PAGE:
Musharraf set to get reelected in President poll tomorrow

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Islamabad, Oct 5 (UNI) Eight years after seizing power in a bloodless coup, President Pervez Musharraf will seek a fresh mandate to rule Pakistan for another five years in the crucial presidential poll tomorrow amid heightened political and legal wranglings that have raised serious questions about the legitimacy of the entire exercise.

The election is being held at a time when the embattled military ruler is facing intense heat from politicians, lawyers and the 'jehadi' elements who have unleashed terror by carrying out suicide attacks across the Islamic nation.

The 64-year-old General, who was born in India before its partition, would be seeking re-election from the present provincial and national assemblies, terms of which are due to expire soon and without doffing his uniform, a move which has triggered an Opposition outcry.

However, Gen Musharraf has the numbers on his side and looks all set to win with a huge margin, which would make him the longest serving ruler in the country's history.

All Parties Democratic Movement (APDM), an umbrella outfit of opposition parties, led by PML-N of former prime minister Nawaz Sharif, whose government was overthrown by Gen Musharraf in 2000, has alleged that it was unconstitutional for Gen Musharraf to hold dual offices and his re-election from the present assemblies takes away the right of fresh assemblies to choose their President.

Gen Musharraf received a shot in the arm when constitutional petitions challenging his re-election bid were dismissed by the country's Supreme Court by a majority verdict. He had submitted before the court that he would step down as Army chief, if he was re-elected as President.

The chances of Gen Musharraf becoming a civilian president received a further push when he nominated former intelligence chief Gen Ashfaq Pervez Kiyani as the next army chief. Gen Kiyani is considered to be close confidante of the President.

Paving the way for the election, the Supreme Court today rejected pleas by detractors of the military ruler to postpone elections, however, it said the results of the polls could not be announced until a final verdict.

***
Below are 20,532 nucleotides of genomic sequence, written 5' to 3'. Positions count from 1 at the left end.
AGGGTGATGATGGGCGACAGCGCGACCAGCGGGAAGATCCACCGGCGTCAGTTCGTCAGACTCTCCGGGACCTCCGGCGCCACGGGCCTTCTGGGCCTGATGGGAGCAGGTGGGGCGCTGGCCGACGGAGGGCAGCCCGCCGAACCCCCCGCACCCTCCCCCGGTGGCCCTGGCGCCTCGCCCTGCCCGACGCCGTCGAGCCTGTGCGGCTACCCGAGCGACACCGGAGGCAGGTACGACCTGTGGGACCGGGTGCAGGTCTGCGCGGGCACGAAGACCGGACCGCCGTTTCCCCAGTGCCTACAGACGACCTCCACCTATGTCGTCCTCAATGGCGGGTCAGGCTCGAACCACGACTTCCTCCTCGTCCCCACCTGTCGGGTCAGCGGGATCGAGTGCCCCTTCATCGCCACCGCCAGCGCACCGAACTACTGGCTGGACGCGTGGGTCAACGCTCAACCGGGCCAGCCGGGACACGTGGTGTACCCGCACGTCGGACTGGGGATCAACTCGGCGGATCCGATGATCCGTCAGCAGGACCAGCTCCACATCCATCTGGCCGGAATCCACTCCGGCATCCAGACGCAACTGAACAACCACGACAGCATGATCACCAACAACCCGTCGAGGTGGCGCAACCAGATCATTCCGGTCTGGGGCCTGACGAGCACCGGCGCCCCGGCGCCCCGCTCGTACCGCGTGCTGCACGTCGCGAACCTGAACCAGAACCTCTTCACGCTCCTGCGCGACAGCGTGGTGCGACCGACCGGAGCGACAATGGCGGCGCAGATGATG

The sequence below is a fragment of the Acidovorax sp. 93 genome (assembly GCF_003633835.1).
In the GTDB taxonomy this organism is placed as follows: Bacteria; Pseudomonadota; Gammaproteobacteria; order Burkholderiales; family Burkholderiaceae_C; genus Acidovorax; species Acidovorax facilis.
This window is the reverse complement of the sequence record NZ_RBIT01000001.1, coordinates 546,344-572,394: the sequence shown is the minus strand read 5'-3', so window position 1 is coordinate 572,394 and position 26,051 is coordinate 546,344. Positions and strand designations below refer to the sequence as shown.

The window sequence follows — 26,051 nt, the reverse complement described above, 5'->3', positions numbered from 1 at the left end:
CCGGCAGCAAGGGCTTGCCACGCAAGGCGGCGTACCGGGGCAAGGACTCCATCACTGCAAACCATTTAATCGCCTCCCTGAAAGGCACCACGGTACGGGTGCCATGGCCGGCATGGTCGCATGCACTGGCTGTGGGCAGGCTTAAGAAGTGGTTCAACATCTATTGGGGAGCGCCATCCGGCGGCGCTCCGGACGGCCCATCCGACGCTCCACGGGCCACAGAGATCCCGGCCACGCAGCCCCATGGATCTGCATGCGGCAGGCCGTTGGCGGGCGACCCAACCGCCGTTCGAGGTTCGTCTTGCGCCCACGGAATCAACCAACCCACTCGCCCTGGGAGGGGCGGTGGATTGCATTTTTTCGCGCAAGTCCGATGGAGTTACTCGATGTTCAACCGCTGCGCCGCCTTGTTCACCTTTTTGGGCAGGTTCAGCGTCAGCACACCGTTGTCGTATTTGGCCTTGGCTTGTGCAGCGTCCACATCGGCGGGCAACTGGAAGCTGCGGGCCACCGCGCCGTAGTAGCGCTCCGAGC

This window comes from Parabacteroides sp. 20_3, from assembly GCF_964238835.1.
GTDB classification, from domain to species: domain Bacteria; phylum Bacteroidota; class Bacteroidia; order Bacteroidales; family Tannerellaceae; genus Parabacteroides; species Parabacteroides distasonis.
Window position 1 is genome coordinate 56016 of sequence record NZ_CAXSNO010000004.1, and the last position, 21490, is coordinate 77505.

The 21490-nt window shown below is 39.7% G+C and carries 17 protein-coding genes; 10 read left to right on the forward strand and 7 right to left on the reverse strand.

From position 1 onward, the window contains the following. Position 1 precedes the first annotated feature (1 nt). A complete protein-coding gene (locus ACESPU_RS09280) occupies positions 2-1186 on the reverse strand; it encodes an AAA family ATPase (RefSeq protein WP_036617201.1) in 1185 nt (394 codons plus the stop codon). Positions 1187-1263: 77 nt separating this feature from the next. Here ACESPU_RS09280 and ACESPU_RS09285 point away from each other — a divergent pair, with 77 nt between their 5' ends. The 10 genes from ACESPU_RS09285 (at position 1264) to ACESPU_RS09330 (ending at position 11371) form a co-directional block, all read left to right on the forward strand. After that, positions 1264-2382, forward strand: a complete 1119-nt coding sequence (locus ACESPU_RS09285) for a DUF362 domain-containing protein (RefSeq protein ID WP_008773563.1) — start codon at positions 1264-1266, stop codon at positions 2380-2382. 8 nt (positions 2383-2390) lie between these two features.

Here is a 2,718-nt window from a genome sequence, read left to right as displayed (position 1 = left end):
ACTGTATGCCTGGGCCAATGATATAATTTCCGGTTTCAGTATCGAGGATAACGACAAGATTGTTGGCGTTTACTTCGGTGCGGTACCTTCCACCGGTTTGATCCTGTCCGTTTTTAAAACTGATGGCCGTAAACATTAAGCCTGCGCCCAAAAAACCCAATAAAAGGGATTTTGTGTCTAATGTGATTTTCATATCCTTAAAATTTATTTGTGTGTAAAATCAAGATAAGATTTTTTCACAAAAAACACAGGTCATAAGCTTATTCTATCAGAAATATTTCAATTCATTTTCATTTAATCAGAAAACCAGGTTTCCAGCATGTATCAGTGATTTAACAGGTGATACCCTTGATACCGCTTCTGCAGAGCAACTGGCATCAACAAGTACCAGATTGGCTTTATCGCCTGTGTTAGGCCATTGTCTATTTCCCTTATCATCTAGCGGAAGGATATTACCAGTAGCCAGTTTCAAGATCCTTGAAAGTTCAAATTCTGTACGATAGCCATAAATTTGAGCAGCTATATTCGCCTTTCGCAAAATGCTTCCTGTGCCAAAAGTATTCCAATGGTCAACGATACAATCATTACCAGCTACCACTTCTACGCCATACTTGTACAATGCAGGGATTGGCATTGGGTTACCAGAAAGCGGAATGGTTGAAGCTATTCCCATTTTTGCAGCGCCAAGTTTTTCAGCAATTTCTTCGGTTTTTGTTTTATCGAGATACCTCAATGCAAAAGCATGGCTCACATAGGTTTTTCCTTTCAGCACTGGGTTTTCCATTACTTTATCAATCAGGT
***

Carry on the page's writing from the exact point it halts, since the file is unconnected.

Hundreds of APDM legislators have already resigned from provincial as well as national assembly to undermine the legitimacy of the polls.

However, in a big relief to the ruling coalition former prime minister Benazir Bhutto, engaged in talks over a power-sharing deal with the government, pulled back from a threatened mass walkout from Parliament. The participation of Ms Bhutto's Pakistan People's Party (PPP), the largest political party in the country, would ensure the much-needed legitimacy to the election, which would have carried a question mark if only ruling lawmakers had elected the new President.

Ms Bhutto, who has set October 18 as her date of return to the country, has been demanding that Gen Musharraf seek re-election as a civilian and provide general immunity to all politicians and bureaucrats against whom charges of corruption and misuse of power were pending.

The party nonetheless has nominated senior leader Makhdoom Fahim Amin as their candidate.

Mr Sharif, who tried to return to the country on September 10 was deported to Saudi Arabia despite an apex court order in his favour. He was earlier deported in 2000 a year after Gen Musharraf dislodged his government in a coup in 1999.

Though Presidents are only titular heads in Pakistan, Gen Musharraf amended election rules to ensure that his nomination should not be turned down as well as decided to promulgate an Ordinance to revoke charges against politicians and bureaucrats, part of his government's deal with the PPP.

Besides political parties, lawyers who have been in the forefront of a nationwide stir against the government, have nominated a retired judge to challenged Gen Musharraf in tomorrow's polls.

Thousands of lawyers took to the streets when President Musharraf sacked Supreme Court chief justice Iftikhar Mohammad Chaudhry in March. However, he was reinstated by a court order in July in a body blow to Gen Musharraf.

President Musharraf, who has survived many assassination attempts by al-Qaeda as well as home grown radicals, is considered a major ally by the US in its war against terror. He is also credited by the West for restoring order into a virtually bankrupt economy.

He had gone back on his pledge to step down as Army chief in December 2004.

The 342-seat lower house National Assembly and the 100-member upper house Senate -- and members of assemblies in Pakistan's four provinces -- Punjab, Sindh, North West Frontier and Balochistan form the electoral college for presidential election.

According to the schedule polling will be held simultaneously in all of the assemblies, beginning at 1000 hrs.

Besides Gen Musharraf, Mr Amin Fahim and Justice Wajihuddin, two more candidates are in the fray. Chairman of the Senate Mohammadmian Soomro was nominated by the ruling coalition as a backup candidate for the President and Deputy Mayor of Nawabshah Faryal Talpur who will be the backup candidate for Mr Amin Fahim.

The vote is by secret ballot.


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